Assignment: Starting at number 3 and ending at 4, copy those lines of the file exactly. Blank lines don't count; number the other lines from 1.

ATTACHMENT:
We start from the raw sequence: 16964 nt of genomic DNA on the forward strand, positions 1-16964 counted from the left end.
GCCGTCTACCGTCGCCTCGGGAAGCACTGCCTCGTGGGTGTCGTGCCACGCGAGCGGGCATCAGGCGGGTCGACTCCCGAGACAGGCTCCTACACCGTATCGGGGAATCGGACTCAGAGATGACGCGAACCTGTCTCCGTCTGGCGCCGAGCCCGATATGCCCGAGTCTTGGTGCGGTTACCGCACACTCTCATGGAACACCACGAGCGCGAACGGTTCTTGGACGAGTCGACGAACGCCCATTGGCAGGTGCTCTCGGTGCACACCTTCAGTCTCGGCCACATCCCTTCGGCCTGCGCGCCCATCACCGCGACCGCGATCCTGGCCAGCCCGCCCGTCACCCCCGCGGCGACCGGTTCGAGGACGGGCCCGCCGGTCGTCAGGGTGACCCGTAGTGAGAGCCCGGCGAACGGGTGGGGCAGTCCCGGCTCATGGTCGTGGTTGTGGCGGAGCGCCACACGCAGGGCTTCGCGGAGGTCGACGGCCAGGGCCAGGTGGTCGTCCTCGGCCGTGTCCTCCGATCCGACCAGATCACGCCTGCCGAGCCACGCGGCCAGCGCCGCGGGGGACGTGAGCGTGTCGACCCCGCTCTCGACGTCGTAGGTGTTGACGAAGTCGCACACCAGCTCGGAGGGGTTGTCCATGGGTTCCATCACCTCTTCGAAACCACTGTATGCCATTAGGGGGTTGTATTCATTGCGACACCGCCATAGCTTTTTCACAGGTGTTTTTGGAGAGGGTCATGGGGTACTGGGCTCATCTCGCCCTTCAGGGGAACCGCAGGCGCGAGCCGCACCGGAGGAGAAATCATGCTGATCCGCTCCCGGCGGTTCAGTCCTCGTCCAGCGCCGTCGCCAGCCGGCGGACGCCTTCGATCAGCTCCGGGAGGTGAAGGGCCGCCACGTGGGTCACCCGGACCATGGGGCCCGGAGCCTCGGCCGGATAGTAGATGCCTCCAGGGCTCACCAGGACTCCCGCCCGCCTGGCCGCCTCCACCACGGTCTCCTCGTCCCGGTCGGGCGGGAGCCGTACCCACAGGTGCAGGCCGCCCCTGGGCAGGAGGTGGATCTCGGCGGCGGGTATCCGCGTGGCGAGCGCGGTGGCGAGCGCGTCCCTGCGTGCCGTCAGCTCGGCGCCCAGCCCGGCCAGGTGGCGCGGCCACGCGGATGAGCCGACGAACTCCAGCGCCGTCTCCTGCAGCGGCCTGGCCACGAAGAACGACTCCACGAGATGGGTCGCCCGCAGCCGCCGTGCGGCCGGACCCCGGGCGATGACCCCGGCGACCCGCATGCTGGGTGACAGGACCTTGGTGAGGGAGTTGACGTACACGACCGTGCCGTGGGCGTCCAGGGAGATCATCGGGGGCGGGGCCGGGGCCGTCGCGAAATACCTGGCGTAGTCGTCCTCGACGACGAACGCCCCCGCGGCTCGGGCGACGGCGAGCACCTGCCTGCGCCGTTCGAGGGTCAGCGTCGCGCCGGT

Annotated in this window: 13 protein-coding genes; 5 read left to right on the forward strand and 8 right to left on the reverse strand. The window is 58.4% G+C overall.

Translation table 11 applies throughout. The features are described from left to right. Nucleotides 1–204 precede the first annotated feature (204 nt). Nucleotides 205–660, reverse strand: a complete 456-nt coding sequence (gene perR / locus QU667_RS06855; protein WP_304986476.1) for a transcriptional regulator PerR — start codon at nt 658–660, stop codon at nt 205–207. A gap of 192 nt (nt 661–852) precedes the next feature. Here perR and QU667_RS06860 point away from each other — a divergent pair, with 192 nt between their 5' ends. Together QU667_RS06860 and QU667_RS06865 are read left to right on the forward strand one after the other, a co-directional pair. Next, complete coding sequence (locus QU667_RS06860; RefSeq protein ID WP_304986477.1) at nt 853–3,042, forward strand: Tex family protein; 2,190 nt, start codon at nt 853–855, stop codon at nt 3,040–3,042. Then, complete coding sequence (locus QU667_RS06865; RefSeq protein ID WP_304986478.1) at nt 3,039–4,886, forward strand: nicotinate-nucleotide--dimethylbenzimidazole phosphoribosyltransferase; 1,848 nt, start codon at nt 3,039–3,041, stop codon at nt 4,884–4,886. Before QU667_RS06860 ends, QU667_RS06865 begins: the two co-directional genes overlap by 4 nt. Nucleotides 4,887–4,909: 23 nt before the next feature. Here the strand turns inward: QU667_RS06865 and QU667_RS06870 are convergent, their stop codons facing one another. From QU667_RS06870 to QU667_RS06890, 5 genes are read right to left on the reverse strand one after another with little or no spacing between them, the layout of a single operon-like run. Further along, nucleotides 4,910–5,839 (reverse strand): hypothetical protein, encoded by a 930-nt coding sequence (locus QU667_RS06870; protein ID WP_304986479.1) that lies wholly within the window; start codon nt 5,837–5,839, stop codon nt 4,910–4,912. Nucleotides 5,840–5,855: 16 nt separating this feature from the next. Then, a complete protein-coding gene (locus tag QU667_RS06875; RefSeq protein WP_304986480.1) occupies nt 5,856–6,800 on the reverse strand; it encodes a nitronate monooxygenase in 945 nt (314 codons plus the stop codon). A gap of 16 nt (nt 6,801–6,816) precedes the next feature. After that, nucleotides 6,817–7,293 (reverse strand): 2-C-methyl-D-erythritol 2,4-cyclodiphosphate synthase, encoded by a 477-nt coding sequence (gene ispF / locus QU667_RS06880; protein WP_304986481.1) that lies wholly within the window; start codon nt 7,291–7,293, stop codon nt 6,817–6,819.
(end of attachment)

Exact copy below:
Annotated in this window: 13 protein-coding genes; 5 read left to right on the forward strand and 8 right to left on the reverse strand. The window is 58.4% G+C overall.

Translation table 11 applies throughout. The features are described from left to right. Nucleotides 1–204 precede the first annotated feature (204 nt). Nucleotides 205–660, reverse strand: a complete 456-nt coding sequence (gene perR / locus QU667_RS06855; protein WP_304986476.1) for a transcriptional regulator PerR — start codon at nt 658–660, stop codon at nt 205–207. A gap of 192 nt (nt 661–852) precedes the next feature. Here perR and QU667_RS06860 point away from each other — a divergent pair, with 192 nt between their 5' ends. Together QU667_RS06860 and QU667_RS06865 are read left to right on the forward strand one after the other, a co-directional pair. Next, complete coding sequence (locus QU667_RS06860; RefSeq protein ID WP_304986477.1) at nt 853–3,042, forward strand: Tex family protein; 2,190 nt, start codon at nt 853–855, stop codon at nt 3,040–3,042. Then, complete coding sequence (locus QU667_RS06865; RefSeq protein ID WP_304986478.1) at nt 3,039–4,886, forward strand: nicotinate-nucleotide--dimethylbenzimidazole phosphoribosyltransferase; 1,848 nt, start codon at nt 3,039–3,041, stop codon at nt 4,884–4,886. Before QU667_RS06860 ends, QU667_RS06865 begins: the two co-directional genes overlap by 4 nt. Nucleotides 4,887–4,909: 23 nt before the next feature. Here the strand turns inward: QU667_RS06865 and QU667_RS06870 are convergent, their stop codons facing one another. From QU667_RS06870 to QU667_RS06890, 5 genes are read right to left on the reverse strand one after another with little or no spacing between them, the layout of a single operon-like run. Further along, nucleotides 4,910–5,839 (reverse strand): hypothetical protein, encoded by a 930-nt coding sequence (locus QU667_RS06870; protein ID WP_304986479.1) that lies wholly within the window; start codon nt 5,837–5,839, stop codon nt 4,910–4,912. Nucleotides 5,840–5,855: 16 nt separating this feature from the next. Then, a complete protein-coding gene (locus tag QU667_RS06875; RefSeq protein WP_304986480.1) occupies nt 5,856–6,800 on the reverse strand; it encodes a nitronate monooxygenase in 945 nt (314 codons plus the stop codon). A gap of 16 nt (nt 6,801–6,816) precedes the next feature. After that, nucleotides 6,817–7,293 (reverse strand): 2-C-methyl-D-erythritol 2,4-cyclodiphosphate synthase, encoded by a 477-nt coding sequence (gene ispF / locus QU667_RS06880; protein WP_304986481.1) that lies wholly within the window; start codon nt 7,291–7,293, stop codon nt 6,817–6,819.